BMC Health Services Research 04/2014; 14(1):167. DOI:10.1186/1472-6963-14-167 · 1.71 Impact Factor
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    ABSTRACT: Purpose: This study assessed lifetime and current prevalence rates of mental disorders and concurrent mental and substance use disorders in a sample of homeless women. Current suicide risk and recent health service utilization were also examined in order to understand the complex mental health issues of this population and to inform the development of new treatment strategies that better meet their specific needs. Methods: A cross-sectional survey of 196 adult homeless women in three different Canadian cities was done. Participants were assessed using DSM-IV-based structured clinical interviews. Current diagnoses were compared to available mental health prevalence rates in the Canadian female general population. Results: Current prevalence rates were 63% for any mental disorder, excluding substance use disorders; 17% for depressive episode; 10% for manic episode; 7% for psychotic disorder; 39% for anxiety disorders, 28% for posttraumatic stress disorder; and 19% for obsessive-compulsive disorder; 58% had concurrent substance dependence and mental disorders. Lifetime prevalence rates were notably higher. Current moderate or high suicide risk was found in 22% of the women. Participants used a variety of health services, especially emergency rooms, general practitioners, and walk-in clinics. Conclusion: Prevalence rates of mental disorders among homeless participants were substantially higher than among women from the general Canadian population. The percentage of participants with moderate or high suicide risk and concurrent disorders indicates a high severity of mental health symptomatology. Treatment and housing programs need to be accompanied by multidisciplinary, specialized interventions that account for high rates of complex mental health conditions.
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    ABSTRACT: This study used longitudinal, narrative data to identify trajectories of recovery among homeless adults with mental illness alongside the factors that contribute to positive, negative, mixed or neutral trajectories over time. We expected that participants who received Housing First (HF) would describe more positive trajectories of recovery than those who were assigned to Treatment as Usual (TAU; no housing or support provided through the study). Narrative interview data were collected from participants at baseline and 18 months after random assignment to HF or TAU. Participants were sampled from the community in Vancouver, British Columbia. Fifty-four participants were randomly and purposively selected from the larger trial; 52 were interviewed at baseline and 43 were reinterviewed 18 months after randomisation. Semistructured interviews were conducted at both time points. For each participant, paired baseline and follow-up narratives were classified as positive, negative, mixed or neutral trajectories of recovery, and thematic analysis was used to identify the factors underlying different trajectories. Participants assigned to HF (n=28) were generally classified as positive or mixed trajectories; those assigned to TAU (n=15) were generally classified as neutral or negative trajectories. Positive trajectories were characterised by a range of benefits associated with good-quality, stable housing (eg, reduced substance use, greater social support), positive expressions of identity and the willingness to self-reflect. Negative, neutral and mixed trajectories were characterised by hopelessness ('things will never get better') related to continued hardship (eg, eviction, substance use problems), perceived failures and loss. HF is associated with positive trajectories of recovery among homeless adults with mental illness. Those who did not receive housing or support continued to struggle across a wide range of life domains. Findings are discussed with implications for addressing services and broader social change in order to benefit this marginalised population.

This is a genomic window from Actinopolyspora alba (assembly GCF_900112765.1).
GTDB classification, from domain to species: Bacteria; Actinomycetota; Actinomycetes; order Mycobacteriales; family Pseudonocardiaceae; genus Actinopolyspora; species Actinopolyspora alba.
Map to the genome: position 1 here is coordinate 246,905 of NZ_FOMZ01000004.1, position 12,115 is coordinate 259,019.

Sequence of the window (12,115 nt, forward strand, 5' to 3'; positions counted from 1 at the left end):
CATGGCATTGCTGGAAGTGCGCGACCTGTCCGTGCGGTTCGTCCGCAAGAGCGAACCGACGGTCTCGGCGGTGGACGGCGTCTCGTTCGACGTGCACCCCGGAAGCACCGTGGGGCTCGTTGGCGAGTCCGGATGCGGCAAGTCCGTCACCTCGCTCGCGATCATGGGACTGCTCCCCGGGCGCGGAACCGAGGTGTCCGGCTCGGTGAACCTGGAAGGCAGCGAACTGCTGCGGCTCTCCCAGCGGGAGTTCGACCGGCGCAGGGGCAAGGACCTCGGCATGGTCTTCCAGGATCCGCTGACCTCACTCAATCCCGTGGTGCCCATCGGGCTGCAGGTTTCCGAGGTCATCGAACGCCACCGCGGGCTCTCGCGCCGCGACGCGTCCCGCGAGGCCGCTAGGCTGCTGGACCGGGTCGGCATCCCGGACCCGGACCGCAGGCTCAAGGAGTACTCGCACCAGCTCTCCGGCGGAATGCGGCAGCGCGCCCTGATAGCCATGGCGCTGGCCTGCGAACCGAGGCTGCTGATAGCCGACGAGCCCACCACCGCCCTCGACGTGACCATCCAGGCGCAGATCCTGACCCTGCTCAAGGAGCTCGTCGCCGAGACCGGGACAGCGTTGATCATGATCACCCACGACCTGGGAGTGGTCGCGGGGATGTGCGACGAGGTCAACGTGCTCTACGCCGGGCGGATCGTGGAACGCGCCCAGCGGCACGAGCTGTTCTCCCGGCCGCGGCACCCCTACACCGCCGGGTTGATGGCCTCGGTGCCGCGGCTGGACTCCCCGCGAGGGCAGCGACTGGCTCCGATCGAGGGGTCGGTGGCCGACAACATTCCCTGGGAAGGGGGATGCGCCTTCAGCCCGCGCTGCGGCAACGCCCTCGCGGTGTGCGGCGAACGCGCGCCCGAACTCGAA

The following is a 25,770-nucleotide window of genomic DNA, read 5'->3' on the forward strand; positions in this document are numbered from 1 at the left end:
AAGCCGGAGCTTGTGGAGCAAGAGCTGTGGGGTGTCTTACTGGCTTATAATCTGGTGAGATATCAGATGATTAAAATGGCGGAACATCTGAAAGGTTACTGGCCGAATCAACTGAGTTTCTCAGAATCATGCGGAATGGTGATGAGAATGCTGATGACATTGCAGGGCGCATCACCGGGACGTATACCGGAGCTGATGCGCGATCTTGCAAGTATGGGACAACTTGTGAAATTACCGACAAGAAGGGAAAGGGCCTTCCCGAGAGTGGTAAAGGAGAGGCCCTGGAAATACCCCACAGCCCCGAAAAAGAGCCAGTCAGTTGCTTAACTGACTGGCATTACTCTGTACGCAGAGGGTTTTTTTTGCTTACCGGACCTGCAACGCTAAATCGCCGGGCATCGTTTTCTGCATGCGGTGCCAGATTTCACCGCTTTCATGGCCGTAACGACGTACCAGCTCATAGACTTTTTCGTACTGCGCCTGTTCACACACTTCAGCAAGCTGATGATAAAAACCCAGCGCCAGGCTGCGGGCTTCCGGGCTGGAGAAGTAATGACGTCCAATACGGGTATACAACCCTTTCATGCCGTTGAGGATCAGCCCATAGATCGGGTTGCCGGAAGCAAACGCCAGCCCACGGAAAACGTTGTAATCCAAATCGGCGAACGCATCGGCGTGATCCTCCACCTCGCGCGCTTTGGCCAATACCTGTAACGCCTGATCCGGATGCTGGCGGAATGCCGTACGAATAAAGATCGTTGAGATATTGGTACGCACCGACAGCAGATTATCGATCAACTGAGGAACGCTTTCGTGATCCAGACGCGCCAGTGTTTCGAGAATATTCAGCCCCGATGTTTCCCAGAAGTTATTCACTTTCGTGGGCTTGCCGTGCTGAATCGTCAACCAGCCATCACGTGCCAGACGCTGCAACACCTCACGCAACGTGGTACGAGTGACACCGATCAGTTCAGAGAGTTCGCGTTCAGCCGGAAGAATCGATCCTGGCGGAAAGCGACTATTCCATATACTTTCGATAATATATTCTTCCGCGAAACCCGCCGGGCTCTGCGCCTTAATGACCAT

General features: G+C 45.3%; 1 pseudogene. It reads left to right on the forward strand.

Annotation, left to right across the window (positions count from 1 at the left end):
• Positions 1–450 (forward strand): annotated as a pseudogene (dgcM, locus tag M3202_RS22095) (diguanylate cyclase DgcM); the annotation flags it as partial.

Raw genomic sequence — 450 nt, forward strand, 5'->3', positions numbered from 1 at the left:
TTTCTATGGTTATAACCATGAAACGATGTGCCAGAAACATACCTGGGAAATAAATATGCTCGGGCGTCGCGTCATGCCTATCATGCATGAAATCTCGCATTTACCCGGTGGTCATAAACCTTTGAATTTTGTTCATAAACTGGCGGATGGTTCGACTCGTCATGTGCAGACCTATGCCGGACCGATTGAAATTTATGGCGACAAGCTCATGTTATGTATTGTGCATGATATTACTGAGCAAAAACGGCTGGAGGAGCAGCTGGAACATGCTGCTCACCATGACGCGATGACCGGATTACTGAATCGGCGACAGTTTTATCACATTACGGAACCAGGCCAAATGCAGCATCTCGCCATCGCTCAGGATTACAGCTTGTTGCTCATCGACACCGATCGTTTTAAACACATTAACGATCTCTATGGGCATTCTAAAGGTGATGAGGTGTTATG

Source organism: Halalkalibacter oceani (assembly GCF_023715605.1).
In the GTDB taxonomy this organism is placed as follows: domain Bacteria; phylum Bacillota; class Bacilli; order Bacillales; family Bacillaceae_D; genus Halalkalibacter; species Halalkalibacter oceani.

BMJ Open 09/2013; 3(9):e003442. DOI:10.1136/bmjopen-2013-003442 · 2.27 Impact Factor